American Paddlefish


The American paddlefish (Polyodon spathula) lives in the slow-flowing waters of the Mississippi River, Missouri River, Yellowstone River, Ohio River and Oklahoma River systems (and was historically found in the Great Lakes). In May 2000, the Canadian Species at Risk Act listed the Paddlefish as being extirpated in Canada. The American paddlefish is one of the largest freshwater fish in North America. They commonly reach 5 feet or more in length and can weigh more than 60 pounds. The largest American paddlefish on record was caught in Iowa and weighed 198 pounds. However, the largest unofficial on record was 206 pounds from Lake Cumberland in Kentucky. Postcards from the 1960s show a photo of this huge fish. This type of fish's age is hard to determine but many scientists think that they live 50 years or more.
Fossils of other paddlefish have been found. One such species is Crossopholis magnicaudatus. C. magnicaudatus has been found in the Green River Shale deposit of Wyoming and dates to the Eocene.

Physical characteristics  - Early investigators once thought that the paddlefish used their snouts to dig vegetation from the bottom of lakes and rivers long ago, although today's investigators now know that they feed by filtering out zooplankton (Leptodora kindtii) organisms from the water, using filaments located on their gill arches called "gill rakers". While the fish is swimming throughout the water with its mouth open, the food is caught in these rakers which then the fish can digest. A recent study that has been conducted demonstrated that a paddlefish has electro sensory receptors in its rostrum that can detect some weak electrical fields suggesting that they use their rostrum as an antenna to detect zooplankton. Even though the rostrum seems to help the fish feed, it has been observed that fish with severely damaged or missing rostrums are able to feed and are just as healthy as other fish with them intact. The rostrum also helps the fish to feed by acting as a stabilizer. As the fish moves through the water with its mouth open, the rostrum creates lift, much like a wing of an airplane. This helps the fish by keeping its head in a steady position and helps it keep from diving to the bottom.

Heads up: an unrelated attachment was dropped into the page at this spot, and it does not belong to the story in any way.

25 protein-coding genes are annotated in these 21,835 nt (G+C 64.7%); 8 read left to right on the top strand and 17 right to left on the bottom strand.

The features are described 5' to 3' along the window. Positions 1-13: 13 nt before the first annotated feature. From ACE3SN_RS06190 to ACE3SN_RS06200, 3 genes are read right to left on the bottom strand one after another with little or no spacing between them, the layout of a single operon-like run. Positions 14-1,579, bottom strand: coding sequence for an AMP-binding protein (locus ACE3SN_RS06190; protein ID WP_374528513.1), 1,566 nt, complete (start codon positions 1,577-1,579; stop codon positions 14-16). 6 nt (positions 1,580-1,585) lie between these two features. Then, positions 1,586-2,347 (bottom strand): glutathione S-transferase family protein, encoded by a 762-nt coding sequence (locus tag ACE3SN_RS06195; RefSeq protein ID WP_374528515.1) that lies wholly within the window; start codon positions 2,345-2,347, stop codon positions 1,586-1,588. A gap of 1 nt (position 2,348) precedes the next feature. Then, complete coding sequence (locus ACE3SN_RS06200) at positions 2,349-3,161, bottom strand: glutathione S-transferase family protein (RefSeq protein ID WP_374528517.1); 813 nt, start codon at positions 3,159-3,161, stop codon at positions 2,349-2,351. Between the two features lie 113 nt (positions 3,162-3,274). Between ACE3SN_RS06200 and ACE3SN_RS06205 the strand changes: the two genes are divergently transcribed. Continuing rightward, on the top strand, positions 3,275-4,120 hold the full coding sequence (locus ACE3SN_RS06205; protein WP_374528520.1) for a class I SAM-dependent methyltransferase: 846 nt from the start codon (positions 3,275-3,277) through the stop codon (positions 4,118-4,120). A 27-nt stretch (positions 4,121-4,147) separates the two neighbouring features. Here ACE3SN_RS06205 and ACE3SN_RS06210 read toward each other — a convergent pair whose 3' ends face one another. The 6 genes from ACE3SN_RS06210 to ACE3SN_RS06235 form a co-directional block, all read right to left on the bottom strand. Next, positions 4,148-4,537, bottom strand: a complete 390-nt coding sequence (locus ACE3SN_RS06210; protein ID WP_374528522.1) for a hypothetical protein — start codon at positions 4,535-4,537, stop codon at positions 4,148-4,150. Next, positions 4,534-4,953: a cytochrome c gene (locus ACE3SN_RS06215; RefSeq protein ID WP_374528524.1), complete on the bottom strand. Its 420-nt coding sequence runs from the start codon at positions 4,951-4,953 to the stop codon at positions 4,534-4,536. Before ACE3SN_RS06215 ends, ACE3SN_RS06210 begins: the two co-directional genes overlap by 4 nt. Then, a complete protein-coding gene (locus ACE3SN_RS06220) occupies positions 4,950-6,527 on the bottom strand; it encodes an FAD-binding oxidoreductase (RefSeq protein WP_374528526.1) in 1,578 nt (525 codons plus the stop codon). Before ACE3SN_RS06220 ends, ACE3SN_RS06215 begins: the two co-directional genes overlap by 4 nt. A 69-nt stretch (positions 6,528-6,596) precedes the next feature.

Caviar harvest - During the last century, paddlefish and sturgeon have stimulated the world stock trades with their eggs (roe), called caviar. Paddlefish and sturgeon are two of the most important fish for freshwater caviar. Paddlefish take many years before they are able to spawn. A female may take 9 to 10 years, when they are about 42 inches long, and males 7 years old and 40 inches long are able to spawn. When able to spawn, the female releases adhesive eggs randomly over the water bottom and abandons them. They are capable of producing over one-half million eggs a year, but they may not spawn every year.

Current threats - Due to the value of their eggs, paddlefish are a constant target for poachers, and they are subsequently a protected resource over a large part of their range. Additionally, in many of the 22 states that paddlefish reside, habitat destruction is causing their numbers to decrease more rapidly. Paddlefish need free flowing rivers that have shallow pools with sandy, rocky bottoms. These types of areas are perfect for their spawning. Water must also be at the right temperature for the fish to be capable of spawning. Since today's rivers are constantly being modified by the construction of dams, dredging, and excessive water removal for farming purposes, these types of areas are hard for the paddlefish to locate. In some areas, free flowing lakes with reservoirs are sometimes able to provide paddlefish with the right breeding habitat. One such area like this is the Missouri River-Lake Sakakawea system in North Dakota. This area is capable of producing good paddlefish numbers because it is a free flowing system with many good areas for paddlefish to spawn. Fishing for paddlefish in violation of local fishing regulations in some states is a felony.
Fishing for paddlefish - In some states, paddlefish are abundant enough to allow for sport fishing. Taking paddlefish is done with a bow and arrow, a spear, or by snagging--because paddlefish are filter feeders, they cannot be caught with conventional lures. For snagging, typically, anglers use a large treble hook (2/0 to 4/0 in size), weighted heavily to pull the hook to the bottom. Heavy duty rods, 7' to 15' in length with a heavy duty reel and line, complete the rig, which the angler moves in a sweeping motion to hook the fish in the fins or tail.